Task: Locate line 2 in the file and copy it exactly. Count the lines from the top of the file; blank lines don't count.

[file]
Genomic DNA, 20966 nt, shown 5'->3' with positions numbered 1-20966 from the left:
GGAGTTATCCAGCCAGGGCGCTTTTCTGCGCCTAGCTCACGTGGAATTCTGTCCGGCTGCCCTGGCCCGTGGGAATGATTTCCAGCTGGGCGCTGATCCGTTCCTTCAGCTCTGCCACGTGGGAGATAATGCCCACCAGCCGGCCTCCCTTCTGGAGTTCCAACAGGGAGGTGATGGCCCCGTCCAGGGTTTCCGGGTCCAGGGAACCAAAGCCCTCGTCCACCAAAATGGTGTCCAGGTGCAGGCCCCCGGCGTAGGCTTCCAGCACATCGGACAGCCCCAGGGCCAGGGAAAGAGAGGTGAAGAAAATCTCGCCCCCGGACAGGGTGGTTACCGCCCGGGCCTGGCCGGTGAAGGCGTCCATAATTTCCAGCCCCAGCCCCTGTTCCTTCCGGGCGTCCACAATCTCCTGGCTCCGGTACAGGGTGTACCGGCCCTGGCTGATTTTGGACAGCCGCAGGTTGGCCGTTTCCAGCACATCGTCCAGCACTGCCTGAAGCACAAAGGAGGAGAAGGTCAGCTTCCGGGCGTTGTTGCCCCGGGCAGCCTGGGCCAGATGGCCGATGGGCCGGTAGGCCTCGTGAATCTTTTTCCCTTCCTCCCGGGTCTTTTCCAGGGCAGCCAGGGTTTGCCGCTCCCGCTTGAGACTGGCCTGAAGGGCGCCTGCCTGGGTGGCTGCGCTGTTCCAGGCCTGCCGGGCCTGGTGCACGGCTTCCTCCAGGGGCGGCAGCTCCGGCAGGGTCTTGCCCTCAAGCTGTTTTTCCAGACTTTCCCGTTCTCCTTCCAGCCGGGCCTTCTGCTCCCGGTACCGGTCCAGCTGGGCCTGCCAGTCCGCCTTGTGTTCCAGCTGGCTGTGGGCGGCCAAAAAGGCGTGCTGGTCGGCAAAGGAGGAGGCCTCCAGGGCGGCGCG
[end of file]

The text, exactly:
GGAGTTATCCAGCCAGGGCGCTTTTCTGCGCCTAGCTCACGTGGAATTCTGTCCGGCTGCCCTGGCCCGTGGGAATGATTTCCAGCTGGGCGCTGATCCGTTCCTTCAGCTCTGCCACGTGGGAGATAATGCCCACCAGCCGGCCTCCCTTCTGGAGTTCCAACAGGGAGGTGATGGCCCCGTCCAGGGTTTCCGGGTCCAGGGAACCAAAGCCCTCGTCCACCAAAATGGTGTCCAGGTGCAGGCCCCCGGCGTAGGCTTCCAGCACATCGGACAGCCCCAGGGCCAGGGAAAGAGAGGTGAAGAAAATCTCGCCCCCGGACAGGGTGGTTACCGCCCGGGCCTGGCCGGTGAAGGCGTCCATAATTTCCAGCCCCAGCCCCTGTTCCTTCCGGGCGTCCACAATCTCCTGGCTCCGGTACAGGGTGTACCGGCCCTGGCTGATTTTGGACAGCCGCAGGTTGGCCGTTTCCAGCACATCGTCCAGCACTGCCTGAAGCACAAAGGAGGAGAAGGTCAGCTTCCGGGCGTTGTTGCCCCGGGCAGCCTGGGCCAGATGGCCGATGGGCCGGTAGGCCTCGTGAATCTTTTTCCCTTCCTCCCGGGTCTTTTCCAGGGCAGCCAGGGTTTGCCGCTCCCGCTTGAGACTGGCCTGAAGGGCGCCTGCCTGGGTGGCTGCGCTGTTCCAGGCCTGCCGGGCCTGGTGCACGGCTTCCTCCAGGGGCGGCAGCTCCGGCAGGGTCTTGCCCTCAAGCTGTTTTTCCAGACTTTCCCGTTCTCCTTCCAGCCGGGCCTTCTGCTCCCGGTACCGGTCCAGCTGGGCCTGCCAGTCCGCCTTGTGTTCCAGCTGGCTGTGGGCGGCCAAAAAGGCGTGCTGGTCGGCAAAGGAGGAGGCCTCCAGGGCGGCGCG